Last updated: March 18. 2014 6:11PM - 300 Views
By Evelyn Long



Sentinel Photo/Carol BartlettThese first grade students of Melissa Deems and Diane Tucker at Cardington-Lincoln Elementary School wrote books titled “Scarecrows at Night,” left, held by Ricky Morgan and “Ocean Friends,” held by Mason Ruff.
Sentinel Photo/Carol BartlettThese first grade students of Melissa Deems and Diane Tucker at Cardington-Lincoln Elementary School wrote books titled “Scarecrows at Night,” left, held by Ricky Morgan and “Ocean Friends,” held by Mason Ruff.
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First and third grade students and Multi-age Intervention students at the Cardington-Lincoln Elementary School, took a big step in the world of writing and publishing when they published classroom books through Student Treasures Publishing Company.


Under the guidance of their teachers, these students experienced a realistic approach to an author’s journey of publishing a book. The two-month project was led by teachers Melissa Deems, Kathy Gardner, Diane Tucker and Ashley Volk, first grade; Patrina Elliott, Cindy Eyman, Dawn Ruehrmund and Janet Sedlacek, third grade and Melissa Hughes, Multi-Age Intervention.


Deems said, “We began our book during the fall when one of our students came in with a new book called “Snowmen at Work.” So we read it. That prompted us to read the other “Snowmen” books in the series. From there, we decided to write about what scarecrows might do during the night. That’s where we came up with our idea! From there we brain stormed about what our scarecrows might do and the students filled in an organizer. They used this to write sentences for a rough draft. I edited their stories and they copied them for a good copy. From the good copy, the students copied their story onto their final copy for the book. After all stories were copied, they drew their pictures in pencil and later went back to color their picture with colorful markers. They titled their book ‘Scarecrows at Night.” Everyone had a great time and did a wonderful job!”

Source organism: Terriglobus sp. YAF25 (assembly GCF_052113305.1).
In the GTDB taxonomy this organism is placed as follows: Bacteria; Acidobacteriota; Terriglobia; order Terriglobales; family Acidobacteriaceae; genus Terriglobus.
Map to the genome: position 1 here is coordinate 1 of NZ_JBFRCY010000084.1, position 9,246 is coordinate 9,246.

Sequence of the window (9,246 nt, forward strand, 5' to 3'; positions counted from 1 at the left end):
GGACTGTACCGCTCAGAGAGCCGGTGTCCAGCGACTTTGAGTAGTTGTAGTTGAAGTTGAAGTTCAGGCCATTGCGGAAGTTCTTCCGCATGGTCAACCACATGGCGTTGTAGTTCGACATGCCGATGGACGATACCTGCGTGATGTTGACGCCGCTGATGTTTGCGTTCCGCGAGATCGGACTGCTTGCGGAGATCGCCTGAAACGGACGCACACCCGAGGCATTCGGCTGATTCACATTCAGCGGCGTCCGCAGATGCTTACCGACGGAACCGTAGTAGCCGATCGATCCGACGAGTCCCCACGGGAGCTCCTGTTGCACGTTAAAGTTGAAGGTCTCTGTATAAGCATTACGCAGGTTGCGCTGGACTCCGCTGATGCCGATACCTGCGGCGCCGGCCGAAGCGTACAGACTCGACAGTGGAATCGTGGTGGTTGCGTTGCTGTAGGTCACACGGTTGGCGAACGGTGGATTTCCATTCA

Zoie Arthur commented, “I loved writing my story and doing my picture. It was super duper fun!” Owen Leath said, “I learned that writing stories is really fun!”


Kathy Gardner said “Our class book is called “Letters to Santa.”


“As the teacher I felt it was a great experience for my students to see the whole writing process from beginning to having their book published.” Her students’ comments ranged from “It was fun,” “I loved it,” “I wish I would have made a nicer picture now.”


“It was strange making a book that others will read, too.” Others said, “I wish we could do it every day,” I loved the pictures everyone made,” I felt like a rock star when it came back.”